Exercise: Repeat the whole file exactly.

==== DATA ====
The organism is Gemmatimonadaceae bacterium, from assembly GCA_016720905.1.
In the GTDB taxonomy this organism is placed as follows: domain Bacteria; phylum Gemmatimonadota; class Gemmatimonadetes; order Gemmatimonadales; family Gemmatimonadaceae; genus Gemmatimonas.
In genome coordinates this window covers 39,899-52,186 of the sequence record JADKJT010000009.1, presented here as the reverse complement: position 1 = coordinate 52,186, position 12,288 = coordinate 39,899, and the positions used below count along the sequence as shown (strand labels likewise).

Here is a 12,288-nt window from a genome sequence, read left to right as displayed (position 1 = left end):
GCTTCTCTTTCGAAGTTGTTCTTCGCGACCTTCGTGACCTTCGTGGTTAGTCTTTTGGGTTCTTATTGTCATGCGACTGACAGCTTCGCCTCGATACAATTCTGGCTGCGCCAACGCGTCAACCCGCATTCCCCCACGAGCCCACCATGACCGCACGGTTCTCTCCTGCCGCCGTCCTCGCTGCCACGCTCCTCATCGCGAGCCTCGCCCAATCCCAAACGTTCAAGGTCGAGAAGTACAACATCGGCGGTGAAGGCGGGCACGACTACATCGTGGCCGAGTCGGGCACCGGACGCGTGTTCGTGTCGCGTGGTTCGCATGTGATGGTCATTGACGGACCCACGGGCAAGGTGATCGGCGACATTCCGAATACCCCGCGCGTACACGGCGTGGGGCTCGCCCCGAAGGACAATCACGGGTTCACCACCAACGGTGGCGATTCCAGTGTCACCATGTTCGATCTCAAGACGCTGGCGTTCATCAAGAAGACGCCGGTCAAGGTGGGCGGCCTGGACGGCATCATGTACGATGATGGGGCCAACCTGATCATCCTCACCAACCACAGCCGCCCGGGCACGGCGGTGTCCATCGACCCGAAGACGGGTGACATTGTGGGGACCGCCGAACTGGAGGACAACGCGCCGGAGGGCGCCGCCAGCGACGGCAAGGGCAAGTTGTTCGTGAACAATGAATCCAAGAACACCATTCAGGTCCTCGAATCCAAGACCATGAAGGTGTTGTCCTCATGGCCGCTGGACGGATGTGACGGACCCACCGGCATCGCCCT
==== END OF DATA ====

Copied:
The organism is Gemmatimonadaceae bacterium, from assembly GCA_016720905.1.
In the GTDB taxonomy this organism is placed as follows: domain Bacteria; phylum Gemmatimonadota; class Gemmatimonadetes; order Gemmatimonadales; family Gemmatimonadaceae; genus Gemmatimonas.
In genome coordinates this window covers 39,899-52,186 of the sequence record JADKJT010000009.1, presented here as the reverse complement: position 1 = coordinate 52,186, position 12,288 = coordinate 39,899, and the positions used below count along the sequence as shown (strand labels likewise).

Here is a 12,288-nt window from a genome sequence, read left to right as displayed (position 1 = left end):
GCTTCTCTTTCGAAGTTGTTCTTCGCGACCTTCGTGACCTTCGTGGTTAGTCTTTTGGGTTCTTATTGTCATGCGACTGACAGCTTCGCCTCGATACAATTCTGGCTGCGCCAACGCGTCAACCCGCATTCCCCCACGAGCCCACCATGACCGCACGGTTCTCTCCTGCCGCCGTCCTCGCTGCCACGCTCCTCATCGCGAGCCTCGCCCAATCCCAAACGTTCAAGGTCGAGAAGTACAACATCGGCGGTGAAGGCGGGCACGACTACATCGTGGCCGAGTCGGGCACCGGACGCGTGTTCGTGTCGCGTGGTTCGCATGTGATGGTCATTGACGGACCCACGGGCAAGGTGATCGGCGACATTCCGAATACCCCGCGCGTACACGGCGTGGGGCTCGCCCCGAAGGACAATCACGGGTTCACCACCAACGGTGGCGATTCCAGTGTCACCATGTTCGATCTCAAGACGCTGGCGTTCATCAAGAAGACGCCGGTCAAGGTGGGCGGCCTGGACGGCATCATGTACGATGATGGGGCCAACCTGATCATCCTCACCAACCACAGCCGCCCGGGCACGGCGGTGTCCATCGACCCGAAGACGGGTGACATTGTGGGGACCGCCGAACTGGAGGACAACGCGCCGGAGGGCGCCGCCAGCGACGGCAAGGGCAAGTTGTTCGTGAACAATGAATCCAAGAACACCATTCAGGTCCTCGAATCCAAGACCATGAAGGTGTTGTCCTCATGGCCGCTGGACGGATGTGACGGACCCACCGGCATCGCCCT